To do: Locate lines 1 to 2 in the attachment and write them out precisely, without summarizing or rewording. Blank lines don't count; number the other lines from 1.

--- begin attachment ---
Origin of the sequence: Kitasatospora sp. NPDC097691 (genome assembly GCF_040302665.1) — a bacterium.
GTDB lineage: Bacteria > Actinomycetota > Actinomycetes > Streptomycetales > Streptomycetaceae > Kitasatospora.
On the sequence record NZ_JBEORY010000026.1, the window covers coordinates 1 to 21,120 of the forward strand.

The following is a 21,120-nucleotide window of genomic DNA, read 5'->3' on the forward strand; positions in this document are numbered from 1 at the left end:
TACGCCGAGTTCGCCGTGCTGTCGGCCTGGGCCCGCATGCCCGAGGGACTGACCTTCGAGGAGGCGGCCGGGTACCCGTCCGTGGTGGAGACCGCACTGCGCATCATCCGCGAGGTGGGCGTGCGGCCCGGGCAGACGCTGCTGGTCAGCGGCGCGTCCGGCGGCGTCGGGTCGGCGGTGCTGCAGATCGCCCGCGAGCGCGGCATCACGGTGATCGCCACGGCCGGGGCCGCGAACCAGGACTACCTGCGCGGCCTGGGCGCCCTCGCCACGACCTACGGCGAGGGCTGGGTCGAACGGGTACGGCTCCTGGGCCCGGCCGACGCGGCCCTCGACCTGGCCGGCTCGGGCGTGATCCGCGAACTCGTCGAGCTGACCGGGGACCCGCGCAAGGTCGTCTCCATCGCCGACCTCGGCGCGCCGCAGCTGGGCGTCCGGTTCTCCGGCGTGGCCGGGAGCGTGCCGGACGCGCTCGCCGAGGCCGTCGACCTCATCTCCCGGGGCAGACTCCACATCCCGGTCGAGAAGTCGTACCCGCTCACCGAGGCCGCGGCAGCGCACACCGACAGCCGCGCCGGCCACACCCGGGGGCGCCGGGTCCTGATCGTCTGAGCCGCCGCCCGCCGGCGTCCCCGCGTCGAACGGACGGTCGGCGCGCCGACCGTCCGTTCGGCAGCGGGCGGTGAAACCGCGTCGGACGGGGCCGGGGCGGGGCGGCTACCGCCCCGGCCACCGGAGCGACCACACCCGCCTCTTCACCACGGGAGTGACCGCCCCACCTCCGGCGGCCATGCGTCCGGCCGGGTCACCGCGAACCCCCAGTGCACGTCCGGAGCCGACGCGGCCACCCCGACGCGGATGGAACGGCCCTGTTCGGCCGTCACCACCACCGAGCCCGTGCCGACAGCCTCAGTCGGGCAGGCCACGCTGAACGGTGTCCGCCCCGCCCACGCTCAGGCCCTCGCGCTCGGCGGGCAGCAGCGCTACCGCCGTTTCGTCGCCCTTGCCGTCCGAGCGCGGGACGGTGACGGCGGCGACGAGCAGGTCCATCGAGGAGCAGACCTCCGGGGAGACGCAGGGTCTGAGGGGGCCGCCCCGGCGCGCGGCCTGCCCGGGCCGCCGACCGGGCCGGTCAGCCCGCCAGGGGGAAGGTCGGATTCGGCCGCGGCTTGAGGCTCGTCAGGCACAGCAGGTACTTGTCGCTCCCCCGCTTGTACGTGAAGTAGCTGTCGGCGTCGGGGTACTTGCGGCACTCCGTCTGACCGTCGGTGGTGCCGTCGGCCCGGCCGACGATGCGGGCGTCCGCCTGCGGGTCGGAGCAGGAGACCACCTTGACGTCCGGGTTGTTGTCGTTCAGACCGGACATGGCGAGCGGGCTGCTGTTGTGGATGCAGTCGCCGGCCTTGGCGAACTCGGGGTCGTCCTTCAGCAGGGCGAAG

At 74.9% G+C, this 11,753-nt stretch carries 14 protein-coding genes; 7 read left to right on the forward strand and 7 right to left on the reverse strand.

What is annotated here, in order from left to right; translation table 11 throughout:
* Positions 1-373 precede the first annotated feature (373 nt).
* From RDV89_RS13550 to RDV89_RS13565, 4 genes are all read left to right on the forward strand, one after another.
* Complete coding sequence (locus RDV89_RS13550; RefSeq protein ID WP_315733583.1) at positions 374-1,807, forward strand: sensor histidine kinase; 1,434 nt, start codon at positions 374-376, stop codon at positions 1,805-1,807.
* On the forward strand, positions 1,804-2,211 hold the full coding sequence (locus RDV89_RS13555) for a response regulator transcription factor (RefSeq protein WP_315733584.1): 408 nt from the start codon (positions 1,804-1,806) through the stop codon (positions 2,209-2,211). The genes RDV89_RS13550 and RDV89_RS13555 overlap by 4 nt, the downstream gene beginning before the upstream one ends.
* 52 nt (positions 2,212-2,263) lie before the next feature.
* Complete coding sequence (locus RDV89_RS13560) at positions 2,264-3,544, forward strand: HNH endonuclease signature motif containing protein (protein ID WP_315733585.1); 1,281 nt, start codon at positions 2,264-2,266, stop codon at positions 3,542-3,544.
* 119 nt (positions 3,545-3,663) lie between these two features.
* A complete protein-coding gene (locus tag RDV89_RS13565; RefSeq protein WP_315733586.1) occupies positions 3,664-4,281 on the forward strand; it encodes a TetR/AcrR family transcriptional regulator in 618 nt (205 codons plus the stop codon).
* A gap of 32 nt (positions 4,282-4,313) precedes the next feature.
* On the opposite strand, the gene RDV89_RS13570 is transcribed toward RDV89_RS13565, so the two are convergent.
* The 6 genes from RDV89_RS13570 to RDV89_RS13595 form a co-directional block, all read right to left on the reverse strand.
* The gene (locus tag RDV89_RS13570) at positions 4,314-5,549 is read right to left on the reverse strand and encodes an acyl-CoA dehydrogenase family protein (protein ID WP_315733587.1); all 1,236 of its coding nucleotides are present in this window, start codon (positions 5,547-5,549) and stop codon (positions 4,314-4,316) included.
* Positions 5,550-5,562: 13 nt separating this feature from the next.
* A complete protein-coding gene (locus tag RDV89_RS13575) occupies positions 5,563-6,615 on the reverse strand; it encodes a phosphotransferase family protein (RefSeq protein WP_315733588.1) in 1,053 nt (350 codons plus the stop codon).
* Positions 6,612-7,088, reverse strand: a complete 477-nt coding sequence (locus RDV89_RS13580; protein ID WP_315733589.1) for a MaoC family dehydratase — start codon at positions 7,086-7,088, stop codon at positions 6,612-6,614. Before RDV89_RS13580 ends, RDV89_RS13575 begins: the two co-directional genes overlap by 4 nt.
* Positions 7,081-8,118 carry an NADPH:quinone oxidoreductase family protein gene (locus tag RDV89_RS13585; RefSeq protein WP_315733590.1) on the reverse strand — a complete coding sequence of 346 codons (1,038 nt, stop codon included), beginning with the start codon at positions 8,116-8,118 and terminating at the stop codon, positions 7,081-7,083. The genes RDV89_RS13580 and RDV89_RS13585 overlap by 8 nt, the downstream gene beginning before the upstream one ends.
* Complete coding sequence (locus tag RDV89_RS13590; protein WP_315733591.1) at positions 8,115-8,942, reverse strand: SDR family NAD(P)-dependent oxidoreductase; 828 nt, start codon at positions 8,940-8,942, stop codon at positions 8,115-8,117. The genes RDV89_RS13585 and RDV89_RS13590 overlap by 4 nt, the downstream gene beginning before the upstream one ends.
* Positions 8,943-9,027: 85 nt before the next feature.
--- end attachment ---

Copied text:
Origin of the sequence: Kitasatospora sp. NPDC097691 (genome assembly GCF_040302665.1) — a bacterium.
GTDB lineage: Bacteria > Actinomycetota > Actinomycetes > Streptomycetales > Streptomycetaceae > Kitasatospora.